Installing Single Handle Pull-Out Kitchen Faucet

Installing Single Handle Pull-Out Kitchen Faucet

I am going to show you the steps on how to install one of these new kitchen faucets. These are becoming more popular. It’s a single handle faucet and instead of having a separate sprayer, the whole body pulls out and you are able to use it like a sprayer. So I’ll show you the steps on how to install this. The faucet comes with this threaded collar, locked on to this threaded rod.

You have to remove this first and we are going to put this base of the faucet, we are going to slip in on and leave it in between this hose and this going to sit on top of the sink. I turned the sink backwards so it’s easy for you to see how I connect it. But one problem with few of these faucets is the handle only turns back and forth to a certain degree.

So you need to try to line this faucet in the center, so that when you put it in the sink it’s going to be centered for us. So it’s important to look at that first. So now we are going to slip it into the body of the sink and we are just going to feed it through the one hole. And this is different than some faucets that are going to have two threaded rods, one for the hot, one for the cold.

single handle faucetBoth of the hot and cold are in the center and we are just going to drop it in, making sure that we’ve lined up the center, where this is going to turn on and off. And I might even adjust it just a little bit, so that that’s centered. And in this case it looks like these holes in the back are pretty much centered, so we want to keep those straight back.

I am going to throw the rubber washer and the metal washer, we are going to pass the hose through it and also the tubes that are going to connect to the hot and cold and we’ve got to kind of weave this around all three, so that it passes through that inside diameter and it’s not easy. There we go. And now we are going to make sure that we’ve got the front lined up.

Then we are going to take our threaded nut and we are going to push it up the same way and then tighten it down on that threaded post. All right. So I am tightening up the nut, making sure the handle is centered and once we get this to the top, we are going to snug it off fairly tight and then we are going to use these two screws and we are going to completely tighten it down and force it into place.

The flexible tube that goes to the handle, I put a little bit of plumber’s grease all around this O-ring and it’s going to keep it from drying up as quickly and it’s going to allow me to pop this in place without scratching it or causing a little scratch that would possibly leak. So once we have that greased up, we are going to snap this into place and then it has a little set screw that we are going to tighten down and then we are going on to the next step where we are going to attach our supply line.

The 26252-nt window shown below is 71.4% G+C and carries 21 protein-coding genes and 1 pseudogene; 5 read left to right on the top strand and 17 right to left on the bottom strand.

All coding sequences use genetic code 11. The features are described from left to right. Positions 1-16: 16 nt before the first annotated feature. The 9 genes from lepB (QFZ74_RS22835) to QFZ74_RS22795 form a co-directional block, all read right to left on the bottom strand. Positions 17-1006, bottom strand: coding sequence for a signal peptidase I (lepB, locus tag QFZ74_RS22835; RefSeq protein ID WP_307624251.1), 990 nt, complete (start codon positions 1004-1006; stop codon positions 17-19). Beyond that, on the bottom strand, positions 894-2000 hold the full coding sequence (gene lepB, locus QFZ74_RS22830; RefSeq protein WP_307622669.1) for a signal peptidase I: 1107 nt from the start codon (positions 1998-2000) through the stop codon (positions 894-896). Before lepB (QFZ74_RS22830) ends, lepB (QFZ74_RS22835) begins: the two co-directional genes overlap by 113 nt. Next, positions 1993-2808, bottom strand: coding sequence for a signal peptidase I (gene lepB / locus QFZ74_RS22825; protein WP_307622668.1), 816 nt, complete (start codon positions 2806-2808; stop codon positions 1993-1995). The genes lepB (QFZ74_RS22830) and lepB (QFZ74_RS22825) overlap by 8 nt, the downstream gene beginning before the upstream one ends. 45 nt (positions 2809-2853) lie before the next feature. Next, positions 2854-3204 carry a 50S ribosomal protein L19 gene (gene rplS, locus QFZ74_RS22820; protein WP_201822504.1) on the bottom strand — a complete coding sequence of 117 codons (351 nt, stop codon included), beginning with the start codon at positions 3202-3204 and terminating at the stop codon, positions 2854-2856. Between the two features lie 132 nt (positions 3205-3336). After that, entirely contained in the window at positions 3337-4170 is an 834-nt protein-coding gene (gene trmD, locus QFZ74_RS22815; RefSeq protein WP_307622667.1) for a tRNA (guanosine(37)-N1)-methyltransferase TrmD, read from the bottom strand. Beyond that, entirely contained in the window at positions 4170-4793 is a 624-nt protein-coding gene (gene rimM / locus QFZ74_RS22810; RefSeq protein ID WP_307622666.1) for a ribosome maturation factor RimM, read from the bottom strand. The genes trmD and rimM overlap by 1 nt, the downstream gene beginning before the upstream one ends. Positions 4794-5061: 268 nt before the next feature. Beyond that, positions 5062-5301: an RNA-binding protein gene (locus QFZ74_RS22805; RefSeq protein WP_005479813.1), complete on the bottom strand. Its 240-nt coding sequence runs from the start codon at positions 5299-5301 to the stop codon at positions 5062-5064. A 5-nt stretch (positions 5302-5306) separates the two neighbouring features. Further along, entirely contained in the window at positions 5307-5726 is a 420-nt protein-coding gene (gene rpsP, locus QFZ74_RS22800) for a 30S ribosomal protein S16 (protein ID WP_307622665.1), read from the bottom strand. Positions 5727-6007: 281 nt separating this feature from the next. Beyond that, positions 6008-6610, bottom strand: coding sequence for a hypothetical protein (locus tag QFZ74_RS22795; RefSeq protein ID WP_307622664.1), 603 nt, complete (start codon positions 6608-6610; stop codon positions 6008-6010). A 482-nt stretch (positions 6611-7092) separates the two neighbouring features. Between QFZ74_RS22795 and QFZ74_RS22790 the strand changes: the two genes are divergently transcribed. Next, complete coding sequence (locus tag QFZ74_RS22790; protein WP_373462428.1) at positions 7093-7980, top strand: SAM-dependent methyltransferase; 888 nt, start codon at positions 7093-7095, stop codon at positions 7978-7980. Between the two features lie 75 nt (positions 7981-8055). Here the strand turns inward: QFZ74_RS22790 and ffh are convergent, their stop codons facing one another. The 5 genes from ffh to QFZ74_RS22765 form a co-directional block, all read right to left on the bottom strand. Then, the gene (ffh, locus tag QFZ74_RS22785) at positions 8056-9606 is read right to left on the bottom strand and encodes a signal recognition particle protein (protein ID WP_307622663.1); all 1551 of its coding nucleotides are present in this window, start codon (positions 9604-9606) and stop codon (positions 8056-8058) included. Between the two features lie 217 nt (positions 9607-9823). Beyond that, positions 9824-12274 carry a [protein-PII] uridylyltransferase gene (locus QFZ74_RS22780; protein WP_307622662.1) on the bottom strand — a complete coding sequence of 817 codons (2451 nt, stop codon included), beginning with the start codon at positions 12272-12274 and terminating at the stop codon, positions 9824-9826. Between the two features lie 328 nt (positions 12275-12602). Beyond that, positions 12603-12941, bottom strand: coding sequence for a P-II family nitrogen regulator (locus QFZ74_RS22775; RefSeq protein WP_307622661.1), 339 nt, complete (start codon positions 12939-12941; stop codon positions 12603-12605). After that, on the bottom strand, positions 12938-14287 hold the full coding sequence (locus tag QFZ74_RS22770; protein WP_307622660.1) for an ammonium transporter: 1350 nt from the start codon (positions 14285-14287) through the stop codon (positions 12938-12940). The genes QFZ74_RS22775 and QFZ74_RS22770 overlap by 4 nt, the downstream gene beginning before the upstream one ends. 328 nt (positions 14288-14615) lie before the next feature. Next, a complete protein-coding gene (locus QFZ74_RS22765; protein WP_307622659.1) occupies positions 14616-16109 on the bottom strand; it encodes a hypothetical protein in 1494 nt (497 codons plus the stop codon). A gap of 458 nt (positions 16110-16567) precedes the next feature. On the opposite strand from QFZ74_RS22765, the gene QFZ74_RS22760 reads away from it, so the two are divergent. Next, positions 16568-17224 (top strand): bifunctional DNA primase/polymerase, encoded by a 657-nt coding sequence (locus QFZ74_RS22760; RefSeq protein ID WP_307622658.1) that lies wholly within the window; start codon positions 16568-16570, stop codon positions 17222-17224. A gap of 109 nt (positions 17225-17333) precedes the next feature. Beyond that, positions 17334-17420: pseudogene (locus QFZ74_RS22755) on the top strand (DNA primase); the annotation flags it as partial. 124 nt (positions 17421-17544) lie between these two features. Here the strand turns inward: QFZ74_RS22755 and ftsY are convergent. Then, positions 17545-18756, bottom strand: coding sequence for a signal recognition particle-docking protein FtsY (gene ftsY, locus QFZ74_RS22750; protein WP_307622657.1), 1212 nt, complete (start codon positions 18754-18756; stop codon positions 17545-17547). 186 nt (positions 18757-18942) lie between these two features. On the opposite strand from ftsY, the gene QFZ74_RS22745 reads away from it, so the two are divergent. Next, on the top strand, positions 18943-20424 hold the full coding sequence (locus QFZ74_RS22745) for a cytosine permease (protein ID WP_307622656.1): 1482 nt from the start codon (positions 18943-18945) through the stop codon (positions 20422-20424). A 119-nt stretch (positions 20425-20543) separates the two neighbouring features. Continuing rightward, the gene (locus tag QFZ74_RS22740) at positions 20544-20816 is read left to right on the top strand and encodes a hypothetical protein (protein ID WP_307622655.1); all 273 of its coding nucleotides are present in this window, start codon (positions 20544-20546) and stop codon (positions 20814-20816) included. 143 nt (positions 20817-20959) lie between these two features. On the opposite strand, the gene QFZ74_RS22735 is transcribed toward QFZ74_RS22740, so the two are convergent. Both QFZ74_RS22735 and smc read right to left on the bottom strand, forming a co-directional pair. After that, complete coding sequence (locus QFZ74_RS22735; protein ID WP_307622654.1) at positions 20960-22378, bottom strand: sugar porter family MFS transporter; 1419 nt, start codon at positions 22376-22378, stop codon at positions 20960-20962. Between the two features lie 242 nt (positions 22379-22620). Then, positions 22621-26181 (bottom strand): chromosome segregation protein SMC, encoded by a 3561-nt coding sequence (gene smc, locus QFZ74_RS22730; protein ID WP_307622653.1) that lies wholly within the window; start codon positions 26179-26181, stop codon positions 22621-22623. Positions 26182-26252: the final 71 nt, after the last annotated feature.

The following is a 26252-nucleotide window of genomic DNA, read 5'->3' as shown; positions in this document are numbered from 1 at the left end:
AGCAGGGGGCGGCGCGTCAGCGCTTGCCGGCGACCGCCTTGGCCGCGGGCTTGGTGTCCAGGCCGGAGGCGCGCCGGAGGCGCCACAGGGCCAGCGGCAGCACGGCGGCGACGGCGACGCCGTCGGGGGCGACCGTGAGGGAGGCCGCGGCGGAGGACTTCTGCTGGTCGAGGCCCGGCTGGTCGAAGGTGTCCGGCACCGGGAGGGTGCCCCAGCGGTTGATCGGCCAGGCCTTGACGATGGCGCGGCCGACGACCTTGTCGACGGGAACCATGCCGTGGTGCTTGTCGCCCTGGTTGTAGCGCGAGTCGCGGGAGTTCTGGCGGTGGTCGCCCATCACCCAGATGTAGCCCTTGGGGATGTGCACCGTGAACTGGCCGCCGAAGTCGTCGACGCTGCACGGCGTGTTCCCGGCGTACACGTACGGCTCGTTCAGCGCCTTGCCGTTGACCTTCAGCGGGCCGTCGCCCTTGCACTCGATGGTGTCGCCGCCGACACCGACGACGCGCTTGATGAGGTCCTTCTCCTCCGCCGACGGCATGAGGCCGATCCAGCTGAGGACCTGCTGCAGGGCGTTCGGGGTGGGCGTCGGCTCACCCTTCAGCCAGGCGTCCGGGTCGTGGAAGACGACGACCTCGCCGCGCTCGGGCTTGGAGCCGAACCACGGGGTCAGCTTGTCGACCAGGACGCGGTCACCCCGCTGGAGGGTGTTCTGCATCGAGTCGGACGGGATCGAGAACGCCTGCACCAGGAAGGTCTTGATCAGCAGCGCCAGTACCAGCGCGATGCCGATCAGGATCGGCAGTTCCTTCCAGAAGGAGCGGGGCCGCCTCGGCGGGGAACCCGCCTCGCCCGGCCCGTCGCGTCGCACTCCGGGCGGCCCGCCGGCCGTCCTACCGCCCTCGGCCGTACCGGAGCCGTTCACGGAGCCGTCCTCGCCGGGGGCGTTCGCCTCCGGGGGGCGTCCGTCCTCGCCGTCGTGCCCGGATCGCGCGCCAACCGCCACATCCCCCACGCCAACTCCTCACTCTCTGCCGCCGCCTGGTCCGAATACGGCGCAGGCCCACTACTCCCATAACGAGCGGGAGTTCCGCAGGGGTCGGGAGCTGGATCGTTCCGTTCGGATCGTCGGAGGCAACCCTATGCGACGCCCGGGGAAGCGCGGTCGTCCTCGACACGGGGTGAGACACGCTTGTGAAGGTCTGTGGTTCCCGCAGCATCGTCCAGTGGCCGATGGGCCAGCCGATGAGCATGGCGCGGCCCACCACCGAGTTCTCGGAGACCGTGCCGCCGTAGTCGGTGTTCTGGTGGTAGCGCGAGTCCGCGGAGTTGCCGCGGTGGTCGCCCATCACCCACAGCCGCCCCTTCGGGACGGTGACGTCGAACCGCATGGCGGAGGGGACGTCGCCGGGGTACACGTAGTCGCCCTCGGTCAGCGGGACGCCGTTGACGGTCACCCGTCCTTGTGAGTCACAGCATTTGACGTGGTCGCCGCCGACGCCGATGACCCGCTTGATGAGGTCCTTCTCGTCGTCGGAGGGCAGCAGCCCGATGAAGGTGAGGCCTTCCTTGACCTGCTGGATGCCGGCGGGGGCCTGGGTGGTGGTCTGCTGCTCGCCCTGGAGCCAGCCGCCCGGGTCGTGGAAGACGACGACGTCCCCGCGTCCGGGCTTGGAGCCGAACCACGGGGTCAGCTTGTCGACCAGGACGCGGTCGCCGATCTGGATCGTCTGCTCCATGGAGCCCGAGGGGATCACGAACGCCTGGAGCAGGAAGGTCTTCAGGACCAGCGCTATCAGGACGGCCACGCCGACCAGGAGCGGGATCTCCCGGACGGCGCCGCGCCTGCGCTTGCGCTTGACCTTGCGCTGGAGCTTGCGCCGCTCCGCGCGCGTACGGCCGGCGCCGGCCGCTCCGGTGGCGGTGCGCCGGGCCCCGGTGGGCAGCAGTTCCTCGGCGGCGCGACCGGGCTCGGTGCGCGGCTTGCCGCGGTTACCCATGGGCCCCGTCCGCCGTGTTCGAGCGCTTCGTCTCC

Now we are going to connect the supply line to the faucet and almost all kitchen sinks are going to have half inch iron pipe coming out of the body of the faucet itself. In this case we’ve got one group coming out of the middle of the faucet. A lot of faucets are actually going to have threaded pipes coming from the left and right side of the faucet body, but in this case we have supply tubes that are copper, so we have to be very careful as we tighten this.

pull out kitchen faucetIn the supply line itself, in most cases you are going to have half inch iron pipe that’s connected to your faucet. And then connected to the valve, the most common size is three eights compression. You could possibly have a half inch compression, or half inch iron pipe, but in most cases is going to be half inch iron pipe to the faucet, three eights compression to the valve.

A great trick is to take your old supply lines, if you are changing your faucet, bring the supply line with you to the hardware store and that way you are guaranteed that the new supply lines are going to be the right size. So we are going to take this supply line, we are going to connect it to the supply tube and we are going to be very careful that we hold this fitting here with a wrench as we tighten this nut because of the soft copper.

And those are the steps to put together a kitchen faucet with a single handle and the sprayer hooked to the body. The only thing I have to add to a faucet like this is this little weight they give you and you just connect it to the bottom of the loop and when you use your sprayer and push it back into the body of the faucet, it just helps push the hose back down. So that’s all there is to it.

Before you connect the new supply line to either your faucet or dishwasher, you’d want to bleed it first. So I connected the supply line to the valve and I am just going to let it run for a couple of seconds. And if you had any debris build up, just from working and get caught in here, you don’t want it to get caught in the aerator, in the faucet or especially for the dishwasher, all the small pieces inside the dishwasher.

So it’s always a good idea to grab a bucket, bleed it first, and especially if have galvanized pipe and you shut off the water and you’ve turned the main back on, just that activity sometimes shakes loose a lot of rust, so it’s always a good idea to bleed your valve before you connect a new supply line.

To finish off the faucet, I connected the supply lines and I opened the valves with a bucket and bled them to get any debris out and then it’s always a good idea to take off the aerator, which I did and bleed it.

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